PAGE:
Ketamine is detectable in your urine for up to 2-4 days.
However, if testing for ketamine is specifically requested, norketamine, the breakdown product of ketamine, is detectable in both blood and urine for up to 7-14 days and possibly longer in heavy users. This would therefore prove that the patient had ingested Ketamine.
Ketamine in your system
It also important to recognise that Ketamine is not tested generally for in standard or advanced drugs tests. It is not included on the list of drugs the Substance Abuse and Mental Health Services Administration (SAMHSA) used for employee drug testing purposes. The SAMHSA 5 includes the following drugs:
Ketamine is a powerful anaesthetic most commonly used on large animals. It can cause a loss of feeling in the body and paralysis of the muscles. It can also lead to a high that distorts reality, a detached feeling that separates mind and body and in some cases a near-death experience commonly known as entering "the k-hole".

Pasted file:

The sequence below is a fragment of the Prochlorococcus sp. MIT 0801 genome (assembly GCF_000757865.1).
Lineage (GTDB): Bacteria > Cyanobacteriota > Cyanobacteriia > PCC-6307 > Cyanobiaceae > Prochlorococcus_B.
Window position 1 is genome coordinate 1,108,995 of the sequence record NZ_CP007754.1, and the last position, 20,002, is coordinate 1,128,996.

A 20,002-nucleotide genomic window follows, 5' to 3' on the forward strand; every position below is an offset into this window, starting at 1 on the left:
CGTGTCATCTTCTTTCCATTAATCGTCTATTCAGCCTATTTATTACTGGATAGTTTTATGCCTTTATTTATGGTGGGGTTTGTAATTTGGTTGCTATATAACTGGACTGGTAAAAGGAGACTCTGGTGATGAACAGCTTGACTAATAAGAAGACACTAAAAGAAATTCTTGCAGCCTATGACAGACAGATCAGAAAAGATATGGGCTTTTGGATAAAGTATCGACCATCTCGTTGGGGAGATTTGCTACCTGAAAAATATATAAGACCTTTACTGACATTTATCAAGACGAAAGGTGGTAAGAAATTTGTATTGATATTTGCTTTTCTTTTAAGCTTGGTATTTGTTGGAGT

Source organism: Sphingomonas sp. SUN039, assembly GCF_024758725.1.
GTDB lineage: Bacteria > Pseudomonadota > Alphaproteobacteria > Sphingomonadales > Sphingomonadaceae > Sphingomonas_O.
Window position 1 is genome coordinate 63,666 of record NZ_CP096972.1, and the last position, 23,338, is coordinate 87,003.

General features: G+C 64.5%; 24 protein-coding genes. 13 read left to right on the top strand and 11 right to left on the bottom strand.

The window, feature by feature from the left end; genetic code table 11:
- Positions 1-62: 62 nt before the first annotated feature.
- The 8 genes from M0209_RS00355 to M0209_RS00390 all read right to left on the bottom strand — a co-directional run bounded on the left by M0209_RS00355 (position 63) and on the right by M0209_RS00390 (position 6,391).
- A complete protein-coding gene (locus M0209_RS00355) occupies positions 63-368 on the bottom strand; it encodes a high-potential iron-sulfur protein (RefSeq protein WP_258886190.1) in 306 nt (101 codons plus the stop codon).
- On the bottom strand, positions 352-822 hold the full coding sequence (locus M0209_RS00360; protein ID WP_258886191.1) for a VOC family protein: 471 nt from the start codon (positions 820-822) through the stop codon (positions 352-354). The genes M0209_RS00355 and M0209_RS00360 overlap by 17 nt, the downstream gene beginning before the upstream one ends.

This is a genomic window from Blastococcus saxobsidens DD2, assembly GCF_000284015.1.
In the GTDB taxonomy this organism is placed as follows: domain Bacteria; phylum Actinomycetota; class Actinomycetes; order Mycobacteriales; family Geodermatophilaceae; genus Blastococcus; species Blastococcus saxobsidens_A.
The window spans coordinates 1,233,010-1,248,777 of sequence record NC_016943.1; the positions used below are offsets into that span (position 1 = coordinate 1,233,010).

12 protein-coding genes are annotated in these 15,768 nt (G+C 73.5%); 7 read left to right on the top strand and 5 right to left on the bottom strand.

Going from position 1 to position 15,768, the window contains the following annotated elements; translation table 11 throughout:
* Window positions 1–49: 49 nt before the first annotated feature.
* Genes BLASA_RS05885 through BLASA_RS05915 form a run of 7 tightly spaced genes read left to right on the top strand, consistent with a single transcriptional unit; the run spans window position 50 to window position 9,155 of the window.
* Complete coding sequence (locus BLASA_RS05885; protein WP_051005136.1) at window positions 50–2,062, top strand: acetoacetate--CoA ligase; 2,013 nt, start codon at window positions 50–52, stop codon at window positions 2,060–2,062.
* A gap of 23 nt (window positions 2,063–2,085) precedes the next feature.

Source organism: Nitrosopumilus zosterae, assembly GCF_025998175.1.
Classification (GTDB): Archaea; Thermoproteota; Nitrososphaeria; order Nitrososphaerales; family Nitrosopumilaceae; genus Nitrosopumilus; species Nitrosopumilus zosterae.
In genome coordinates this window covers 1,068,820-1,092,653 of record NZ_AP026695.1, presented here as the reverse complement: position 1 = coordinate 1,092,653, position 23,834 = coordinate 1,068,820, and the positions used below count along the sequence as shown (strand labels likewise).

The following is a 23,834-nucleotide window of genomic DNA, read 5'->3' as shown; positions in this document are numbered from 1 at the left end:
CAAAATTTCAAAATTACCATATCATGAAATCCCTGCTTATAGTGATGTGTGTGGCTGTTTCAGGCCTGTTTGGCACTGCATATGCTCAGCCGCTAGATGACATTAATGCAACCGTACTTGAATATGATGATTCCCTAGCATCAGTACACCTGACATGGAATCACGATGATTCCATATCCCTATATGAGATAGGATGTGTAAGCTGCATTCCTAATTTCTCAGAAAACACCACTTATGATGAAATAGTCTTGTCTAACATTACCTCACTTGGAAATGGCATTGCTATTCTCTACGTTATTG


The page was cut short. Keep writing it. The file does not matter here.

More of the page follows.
The main dangers of using Ketamine:
1) Losing feeling in your body to the point that if you injure yourself you will not be able to feel it.
2) Ketamine can cause serious bladder problems. Over-usage can lead to difficulty and pain when urinating, incontinence, and even the bladder to be removed completely through surgery.
3) The detachment of the mind from the body can cause serious distress and panic that can lead to you hurting yourself and others.
On 10th June 2014, Ketamine was moved from being a Class C to a Class B drug. It is illegal to have yourself, give to others or sell. Possession of ketamine could now get you up to 5 years in prison and an unlimited fine, while supplying ketamine to someone else could get you up to 14 years and an unlimited fine.
More information can be found about Ketamine by clicking on the following links: